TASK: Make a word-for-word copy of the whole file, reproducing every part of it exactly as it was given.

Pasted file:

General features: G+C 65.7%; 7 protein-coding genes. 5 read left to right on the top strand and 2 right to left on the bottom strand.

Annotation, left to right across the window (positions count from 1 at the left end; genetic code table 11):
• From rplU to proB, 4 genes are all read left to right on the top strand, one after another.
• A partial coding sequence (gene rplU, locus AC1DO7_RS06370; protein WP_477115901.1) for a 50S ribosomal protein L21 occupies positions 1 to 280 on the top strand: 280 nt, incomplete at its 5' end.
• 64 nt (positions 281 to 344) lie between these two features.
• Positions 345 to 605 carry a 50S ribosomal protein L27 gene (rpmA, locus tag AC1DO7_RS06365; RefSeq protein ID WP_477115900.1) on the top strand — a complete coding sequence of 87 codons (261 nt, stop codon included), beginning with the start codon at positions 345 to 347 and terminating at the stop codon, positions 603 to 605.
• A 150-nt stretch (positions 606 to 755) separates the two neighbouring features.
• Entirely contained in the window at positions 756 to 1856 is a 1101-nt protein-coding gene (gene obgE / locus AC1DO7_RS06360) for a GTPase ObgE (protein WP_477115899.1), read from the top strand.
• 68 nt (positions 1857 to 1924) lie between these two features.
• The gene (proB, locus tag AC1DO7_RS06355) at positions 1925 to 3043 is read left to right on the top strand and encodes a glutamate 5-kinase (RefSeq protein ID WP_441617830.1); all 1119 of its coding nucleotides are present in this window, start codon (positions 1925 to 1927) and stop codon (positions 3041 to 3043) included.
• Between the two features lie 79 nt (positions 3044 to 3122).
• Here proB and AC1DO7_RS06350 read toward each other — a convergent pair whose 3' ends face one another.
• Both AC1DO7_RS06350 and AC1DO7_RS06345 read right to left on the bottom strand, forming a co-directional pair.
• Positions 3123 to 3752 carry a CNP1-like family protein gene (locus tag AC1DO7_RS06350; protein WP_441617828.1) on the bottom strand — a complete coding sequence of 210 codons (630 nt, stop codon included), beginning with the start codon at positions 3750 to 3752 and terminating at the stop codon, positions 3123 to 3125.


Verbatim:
General features: G+C 65.7%; 7 protein-coding genes. 5 read left to right on the top strand and 2 right to left on the bottom strand.

Annotation, left to right across the window (positions count from 1 at the left end; genetic code table 11):
• From rplU to proB, 4 genes are all read left to right on the top strand, one after another.
• A partial coding sequence (gene rplU, locus AC1DO7_RS06370; protein WP_477115901.1) for a 50S ribosomal protein L21 occupies positions 1 to 280 on the top strand: 280 nt, incomplete at its 5' end.
• 64 nt (positions 281 to 344) lie between these two features.
• Positions 345 to 605 carry a 50S ribosomal protein L27 gene (rpmA, locus tag AC1DO7_RS06365; RefSeq protein ID WP_477115900.1) on the top strand — a complete coding sequence of 87 codons (261 nt, stop codon included), beginning with the start codon at positions 345 to 347 and terminating at the stop codon, positions 603 to 605.
• A 150-nt stretch (positions 606 to 755) separates the two neighbouring features.
• Entirely contained in the window at positions 756 to 1856 is a 1101-nt protein-coding gene (gene obgE / locus AC1DO7_RS06360) for a GTPase ObgE (protein WP_477115899.1), read from the top strand.
• 68 nt (positions 1857 to 1924) lie between these two features.
• The gene (proB, locus tag AC1DO7_RS06355) at positions 1925 to 3043 is read left to right on the top strand and encodes a glutamate 5-kinase (RefSeq protein ID WP_441617830.1); all 1119 of its coding nucleotides are present in this window, start codon (positions 1925 to 1927) and stop codon (positions 3041 to 3043) included.
• Between the two features lie 79 nt (positions 3044 to 3122).
• Here proB and AC1DO7_RS06350 read toward each other — a convergent pair whose 3' ends face one another.
• Both AC1DO7_RS06350 and AC1DO7_RS06345 read right to left on the bottom strand, forming a co-directional pair.
• Positions 3123 to 3752 carry a CNP1-like family protein gene (locus tag AC1DO7_RS06350; protein WP_441617828.1) on the bottom strand — a complete coding sequence of 210 codons (630 nt, stop codon included), beginning with the start codon at positions 3750 to 3752 and terminating at the stop codon, positions 3123 to 3125.